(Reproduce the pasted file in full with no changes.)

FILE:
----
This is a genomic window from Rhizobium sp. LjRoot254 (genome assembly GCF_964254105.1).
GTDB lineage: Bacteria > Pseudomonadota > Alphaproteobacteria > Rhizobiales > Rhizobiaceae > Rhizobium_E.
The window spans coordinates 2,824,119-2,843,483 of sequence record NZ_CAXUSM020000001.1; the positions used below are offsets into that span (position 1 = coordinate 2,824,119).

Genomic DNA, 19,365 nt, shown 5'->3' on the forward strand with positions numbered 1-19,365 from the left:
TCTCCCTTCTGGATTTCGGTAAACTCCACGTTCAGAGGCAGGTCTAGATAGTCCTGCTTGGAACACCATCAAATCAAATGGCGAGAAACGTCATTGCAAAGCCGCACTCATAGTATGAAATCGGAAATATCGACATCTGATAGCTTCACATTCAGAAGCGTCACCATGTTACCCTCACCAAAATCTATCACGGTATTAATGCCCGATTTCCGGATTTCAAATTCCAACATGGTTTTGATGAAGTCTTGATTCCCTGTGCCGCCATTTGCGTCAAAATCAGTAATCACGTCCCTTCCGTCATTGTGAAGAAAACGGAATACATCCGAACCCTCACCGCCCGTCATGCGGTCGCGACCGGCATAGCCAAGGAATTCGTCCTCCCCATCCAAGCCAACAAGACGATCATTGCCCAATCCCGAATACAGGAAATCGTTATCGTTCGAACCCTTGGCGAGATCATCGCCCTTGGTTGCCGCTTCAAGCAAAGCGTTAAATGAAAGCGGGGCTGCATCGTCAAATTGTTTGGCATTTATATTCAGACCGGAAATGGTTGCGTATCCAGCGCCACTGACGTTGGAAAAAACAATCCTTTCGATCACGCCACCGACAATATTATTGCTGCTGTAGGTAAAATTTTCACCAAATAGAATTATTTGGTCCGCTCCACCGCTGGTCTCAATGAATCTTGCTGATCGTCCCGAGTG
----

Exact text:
This is a genomic window from Rhizobium sp. LjRoot254 (genome assembly GCF_964254105.1).
GTDB lineage: Bacteria > Pseudomonadota > Alphaproteobacteria > Rhizobiales > Rhizobiaceae > Rhizobium_E.
The window spans coordinates 2,824,119-2,843,483 of sequence record NZ_CAXUSM020000001.1; the positions used below are offsets into that span (position 1 = coordinate 2,824,119).

Genomic DNA, 19,365 nt, shown 5'->3' on the forward strand with positions numbered 1-19,365 from the left:
TCTCCCTTCTGGATTTCGGTAAACTCCACGTTCAGAGGCAGGTCTAGATAGTCCTGCTTGGAACACCATCAAATCAAATGGCGAGAAACGTCATTGCAAAGCCGCACTCATAGTATGAAATCGGAAATATCGACATCTGATAGCTTCACATTCAGAAGCGTCACCATGTTACCCTCACCAAAATCTATCACGGTATTAATGCCCGATTTCCGGATTTCAAATTCCAACATGGTTTTGATGAAGTCTTGATTCCCTGTGCCGCCATTTGCGTCAAAATCAGTAATCACGTCCCTTCCGTCATTGTGAAGAAAACGGAATACATCCGAACCCTCACCGCCCGTCATGCGGTCGCGACCGGCATAGCCAAGGAATTCGTCCTCCCCATCCAAGCCAACAAGACGATCATTGCCCAATCCCGAATACAGGAAATCGTTATCGTTCGAACCCTTGGCGAGATCATCGCCCTTGGTTGCCGCTTCAAGCAAAGCGTTAAATGAAAGCGGGGCTGCATCGTCAAATTGTTTGGCATTTATATTCAGACCGGAAATGGTTGCGTATCCAGCGCCACTGACGTTGGAAAAAACAATCCTTTCGATCACGCCACCGACAATATTATTGCTGCTGTAGGTAAAATTTTCACCAAATAGAATTATTTGGTCCGCTCCACCGCTGGTCTCAATGAATCTTGCTGATCGTCCCGAGTG